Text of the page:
“Wild prairie is now one of the most en­dan­gered ter­res­trial ecosys­tems,” says Carolyn Cal­laghan, con­ser­va­tion bi­ol­o­gist for the Cana­dian Wildlife Fed­er­a­tion. “A bro­ken prairie is never the same.” She likens the prairie to an ice­berg. “Much of the liv­ing sys­tem is be­low the sur­face — the grass is only a small por­tion of what is re­ally there.” When it is turned over, the lichens, mi­crobes, plants and other mem­bers of the soil com­mu­nity are ir­re­vo­ca­bly al­tered, which is why she says “Ev­ery scrap of na­tive prairie grass­land left is pre­cious. We need to keep what we have.”

Prairie ecosys­tems are not just homes for an­i­mals; they also pro­vide im­por­tant ser­vices for the peo­ple who live there, says Dan Kraus, con­ser­va­tion bi­ol­o­gist with Na­ture Con­ser­vancy of Canada. The un­der­ground root sys­tems of grass­lands re­tain mois­ture in the land and help hold back flood­wa­ters in a way tilled soil can­not. They also re­lease mois­ture dur­ing drought. Na­tive prairies store more car­bon than they pro­duce, and Kraus points out they may prove to be more re­sis­tant to fu­ture drought and the sub­se­quent ero­sion that will likely be ex­ac­er­bated by cli­mate change.

The Prairie Eco­zone is di­vided up into sev­eral types of grass­lands, all of which have suf­fered mas­sive range con­trac­tions. In 2010, ac­cord­ing to the Cana­dian Bio­di­ver­sity: Ecosys­tem Sta­tus and Trends Re­port of the Cana­dian Coun­cils of Re­source Min­is­ters, only 25 per cent (about 10,000 sq. km) of mixed and fes­cue prairie were left in the Prairies eco­zone. Tall­grass prairie had all but dis­ap­peared, with only 100 sq. km left of its for­mer 6,000 sq. km in Man­i­toba. Since then, grass­lands con­tinue to suc­cumb to crop con­ver­sion and ur­ban ex­pan­sion, and we may be los­ing even more than we think.

Ni­cola Koper is a pro­fes­sor at the Nat­u­ral Re­sources In­sti­tute at the Univer­sity of Man­i­toba who has been study­ing prairie ecosys­tems for 18 years. A lot of her work has fo­cused on grass­land bird com­mu­ni­ties. She says it’s not just the con­ver­sa­tion of grass­lands to other uses, but the ad­di­tional loss to “edge ef­fect” that is hav­ing a tremen­dous im­pact on grass­land birds. “This re­sults in a much higher loss of suit­able habi­tat across the land­scape than we as hu­mans re­al­ize when we con­vert these ar­eas.” “Edge” is cre­ated any time na­tive prairie grass­land comes up against al­tered habi­tat, like hu­man in­fra­struc­ture and crop­land. Edge ef­fects are cre­ated from things like recre­ational ac­tiv­i­ties, roads or crop­land. Oil wells bring noise and roads. Some­times, things that seem be­nign can have an ef­fect, Koper says. For ex­am­ple, fences around crop­lands cre­ate perches for rap­tors and cow­birds where there were none be­fore. All of these things change the land­scape for grass­land birds, she says “and un­for­tu­nately, in many cases it makes it a lot less suit­able for them.”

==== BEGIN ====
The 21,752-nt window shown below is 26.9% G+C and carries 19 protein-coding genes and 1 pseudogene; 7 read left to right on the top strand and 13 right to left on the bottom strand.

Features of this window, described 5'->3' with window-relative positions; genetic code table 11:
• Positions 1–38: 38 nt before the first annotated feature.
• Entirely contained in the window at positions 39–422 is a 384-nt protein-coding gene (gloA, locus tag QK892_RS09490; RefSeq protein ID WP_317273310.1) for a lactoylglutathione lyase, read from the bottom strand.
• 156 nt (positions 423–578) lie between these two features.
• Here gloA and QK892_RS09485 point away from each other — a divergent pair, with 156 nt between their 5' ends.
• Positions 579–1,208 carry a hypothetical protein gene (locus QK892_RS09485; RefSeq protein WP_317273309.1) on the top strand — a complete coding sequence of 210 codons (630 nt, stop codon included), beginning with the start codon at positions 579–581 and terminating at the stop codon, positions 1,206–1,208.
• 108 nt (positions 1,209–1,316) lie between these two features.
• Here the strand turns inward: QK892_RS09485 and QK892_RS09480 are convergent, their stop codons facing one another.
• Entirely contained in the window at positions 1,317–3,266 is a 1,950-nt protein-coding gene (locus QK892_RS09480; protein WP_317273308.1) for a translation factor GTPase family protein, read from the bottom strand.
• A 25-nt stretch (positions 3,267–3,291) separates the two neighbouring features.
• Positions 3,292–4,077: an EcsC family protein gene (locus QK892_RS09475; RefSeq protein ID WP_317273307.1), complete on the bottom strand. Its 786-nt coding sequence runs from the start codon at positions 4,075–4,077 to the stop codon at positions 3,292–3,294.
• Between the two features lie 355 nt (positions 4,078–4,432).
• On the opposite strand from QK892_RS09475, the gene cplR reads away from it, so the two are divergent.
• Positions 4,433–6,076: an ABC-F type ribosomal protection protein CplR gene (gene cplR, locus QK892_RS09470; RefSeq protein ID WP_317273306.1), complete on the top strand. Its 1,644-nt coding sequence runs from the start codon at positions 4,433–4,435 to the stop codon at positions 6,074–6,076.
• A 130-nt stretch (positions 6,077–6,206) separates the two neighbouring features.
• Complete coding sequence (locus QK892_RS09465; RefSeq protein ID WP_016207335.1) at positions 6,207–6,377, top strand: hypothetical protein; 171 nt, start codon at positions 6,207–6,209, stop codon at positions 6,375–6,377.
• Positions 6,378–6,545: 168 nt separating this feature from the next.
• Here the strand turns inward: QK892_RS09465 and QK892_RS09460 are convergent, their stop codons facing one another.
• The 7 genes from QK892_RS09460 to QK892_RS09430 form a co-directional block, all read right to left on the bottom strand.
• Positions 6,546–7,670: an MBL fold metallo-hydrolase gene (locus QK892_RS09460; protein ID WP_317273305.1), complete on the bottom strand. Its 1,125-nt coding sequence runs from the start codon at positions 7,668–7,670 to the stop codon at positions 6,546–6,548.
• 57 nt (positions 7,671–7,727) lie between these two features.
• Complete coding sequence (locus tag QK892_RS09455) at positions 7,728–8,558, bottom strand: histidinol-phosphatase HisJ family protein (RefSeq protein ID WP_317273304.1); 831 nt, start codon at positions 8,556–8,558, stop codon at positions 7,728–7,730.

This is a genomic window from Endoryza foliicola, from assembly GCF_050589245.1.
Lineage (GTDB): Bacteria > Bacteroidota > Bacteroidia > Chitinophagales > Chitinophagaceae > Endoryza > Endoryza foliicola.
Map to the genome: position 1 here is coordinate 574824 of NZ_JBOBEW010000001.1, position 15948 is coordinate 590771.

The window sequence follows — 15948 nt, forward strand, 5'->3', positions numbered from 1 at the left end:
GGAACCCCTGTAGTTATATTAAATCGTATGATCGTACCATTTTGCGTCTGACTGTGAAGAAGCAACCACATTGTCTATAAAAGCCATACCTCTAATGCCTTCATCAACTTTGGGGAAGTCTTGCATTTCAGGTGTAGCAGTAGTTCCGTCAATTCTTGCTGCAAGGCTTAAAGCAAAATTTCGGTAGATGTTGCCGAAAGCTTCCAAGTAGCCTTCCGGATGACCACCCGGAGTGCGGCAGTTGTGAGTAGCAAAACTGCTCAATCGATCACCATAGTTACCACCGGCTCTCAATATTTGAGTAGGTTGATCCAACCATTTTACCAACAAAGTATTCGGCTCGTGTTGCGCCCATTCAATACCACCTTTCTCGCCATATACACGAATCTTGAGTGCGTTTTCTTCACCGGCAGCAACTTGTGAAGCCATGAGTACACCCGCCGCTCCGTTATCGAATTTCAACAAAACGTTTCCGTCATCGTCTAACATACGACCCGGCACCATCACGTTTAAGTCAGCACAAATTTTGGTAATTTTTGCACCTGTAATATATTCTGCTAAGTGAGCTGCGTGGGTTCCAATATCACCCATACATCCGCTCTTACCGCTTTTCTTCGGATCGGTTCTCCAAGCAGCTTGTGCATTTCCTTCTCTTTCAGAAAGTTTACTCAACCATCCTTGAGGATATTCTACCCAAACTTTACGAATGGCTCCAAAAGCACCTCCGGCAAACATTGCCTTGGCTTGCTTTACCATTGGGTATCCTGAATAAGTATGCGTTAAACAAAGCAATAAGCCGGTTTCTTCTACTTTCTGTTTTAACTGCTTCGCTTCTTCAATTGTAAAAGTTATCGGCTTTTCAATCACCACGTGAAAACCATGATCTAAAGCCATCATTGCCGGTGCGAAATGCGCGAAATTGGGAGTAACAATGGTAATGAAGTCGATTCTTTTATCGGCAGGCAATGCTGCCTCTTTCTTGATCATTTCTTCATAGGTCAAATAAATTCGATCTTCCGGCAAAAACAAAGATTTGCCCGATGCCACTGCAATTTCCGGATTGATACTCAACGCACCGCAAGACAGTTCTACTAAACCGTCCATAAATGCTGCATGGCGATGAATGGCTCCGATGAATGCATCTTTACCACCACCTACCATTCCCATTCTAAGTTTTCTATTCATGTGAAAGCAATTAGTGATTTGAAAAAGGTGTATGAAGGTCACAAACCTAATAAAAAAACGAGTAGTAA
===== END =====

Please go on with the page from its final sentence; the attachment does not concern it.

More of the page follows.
Com­pli­cat­ing mat­ters is the fact that, like all ecosys­tems, the prairies are not a mono­cul­ture, but a di­verse patch­work of sub­tly dif­fer­ent habi­tats. Many species are spe­cial­ists in a par­tic­u­lar type of grass­land. What’s good for one is not nec­es­sar­ily good for an­other.

“The species that like mod­er­ate veg­e­ta­tion are do­ing pretty well in Canada,” says Koper. Moder­ately grazed grasses are well main­tained by ranch­ers, who have been


suc­cess­ful in avoid­ing ero­sion in this way, she says. “But those species that like lightly grazed or undis­turbed habi­tat are de­clin­ing.” The Sprague’s pipit is one of those birds, pre­fer­ring to stay hid­den in tall grasses. Listed as threat­ened un­der Canada’s Species at Risk Act, like many grass­land spe­cial­ists its pop­u­la­tion has de­clined sig­nif­i­cantly over the past four to five decades, says Koper.

Con­versely, there are also de­clines in species that like heav­ily grazed pas­tures, like the ch­est­nut-col­lared longspur, also a threat­ened species. These birds evolved to take ad­van­tage of the way bi­son grazed, and “bi­son re­ally ham­mered some ar­eas,” says Koper. “Birds that re­ally adapted to that en­vi­ron­ment are now los­ing their habi­tat.”

By bet­ter mim­ick­ing the way bi­son used the land­scape, con­ser­va­tion­ists and ranch­ers can work to­gether to pro­tect na­tive grass­land prairie. It’s a re­silient sys­tem, Koper says. “Even if one area is re­ally heav­ily grazed, once you re­move the live­stock, the habi­tat comes back pretty much the way it was be­fore.”

To that end, the big­gest pas­tures are the best, Koper says. Cat­tle choose where they graze more sim­i­larly to the way bi­son did. Some ar­eas are heav­ily grazed, while oth­ers are not grazed at all. High in­ten­sity over short du­ra­tions, with long rest pe­ri­ods to fol­low, is key.

COLOURS OF THE LAND (Left) A lichen-cov­ered rock, 70 Mile Butte in the dis­tance. (Right) Pronghorn (An­tilo­capra amer­i­cana) which are re­lated to gi­raffe

GRASS­LANDS AT RISK RISK • South­west Man­i­toba Up­lands • Cy­press Up­land • Fes­cue Grass­land • Lake Man­i­toba Plain • Aspen Park­land • Mixed Grass­land • Moist Mixed Grass­land • Aspen Park­land

MORN­ING HAS BRO­KEN... Sun­rise over the French­man River Val­ley in Grass­lands Na­tional Park in south­ern Saskatchewan